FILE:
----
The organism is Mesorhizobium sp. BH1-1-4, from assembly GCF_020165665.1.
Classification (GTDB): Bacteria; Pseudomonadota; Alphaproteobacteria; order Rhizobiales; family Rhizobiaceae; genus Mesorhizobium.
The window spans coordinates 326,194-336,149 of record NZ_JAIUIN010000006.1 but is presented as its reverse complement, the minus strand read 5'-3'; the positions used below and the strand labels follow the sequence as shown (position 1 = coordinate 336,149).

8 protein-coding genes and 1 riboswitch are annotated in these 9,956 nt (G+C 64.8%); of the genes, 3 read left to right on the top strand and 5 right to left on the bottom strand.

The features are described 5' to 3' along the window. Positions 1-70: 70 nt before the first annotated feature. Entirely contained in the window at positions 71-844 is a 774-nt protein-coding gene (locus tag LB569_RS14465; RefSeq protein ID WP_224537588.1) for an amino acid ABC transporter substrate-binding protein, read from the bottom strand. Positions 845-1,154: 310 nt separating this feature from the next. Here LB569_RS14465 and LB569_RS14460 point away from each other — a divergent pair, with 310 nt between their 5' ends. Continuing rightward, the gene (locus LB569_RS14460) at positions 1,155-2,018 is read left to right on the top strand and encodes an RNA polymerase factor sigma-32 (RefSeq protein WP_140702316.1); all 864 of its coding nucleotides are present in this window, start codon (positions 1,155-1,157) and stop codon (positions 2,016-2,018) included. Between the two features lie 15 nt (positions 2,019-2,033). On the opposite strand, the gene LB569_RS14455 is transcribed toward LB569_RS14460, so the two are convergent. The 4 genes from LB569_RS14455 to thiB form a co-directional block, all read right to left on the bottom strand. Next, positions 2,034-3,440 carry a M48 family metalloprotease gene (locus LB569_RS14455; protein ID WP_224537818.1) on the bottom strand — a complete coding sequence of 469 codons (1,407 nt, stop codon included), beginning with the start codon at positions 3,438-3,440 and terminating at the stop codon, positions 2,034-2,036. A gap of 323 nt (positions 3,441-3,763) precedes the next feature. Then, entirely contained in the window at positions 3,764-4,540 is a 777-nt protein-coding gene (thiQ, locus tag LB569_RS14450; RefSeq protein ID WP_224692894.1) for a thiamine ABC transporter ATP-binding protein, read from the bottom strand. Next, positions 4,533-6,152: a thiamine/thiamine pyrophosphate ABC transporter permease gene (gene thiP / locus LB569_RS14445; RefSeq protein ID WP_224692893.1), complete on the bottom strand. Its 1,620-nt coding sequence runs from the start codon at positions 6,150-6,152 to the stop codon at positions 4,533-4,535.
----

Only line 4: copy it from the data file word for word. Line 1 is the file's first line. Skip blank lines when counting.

8 protein-coding genes and 1 riboswitch are annotated in these 9,956 nt (G+C 64.8%); of the genes, 3 read left to right on the top strand and 5 right to left on the bottom strand.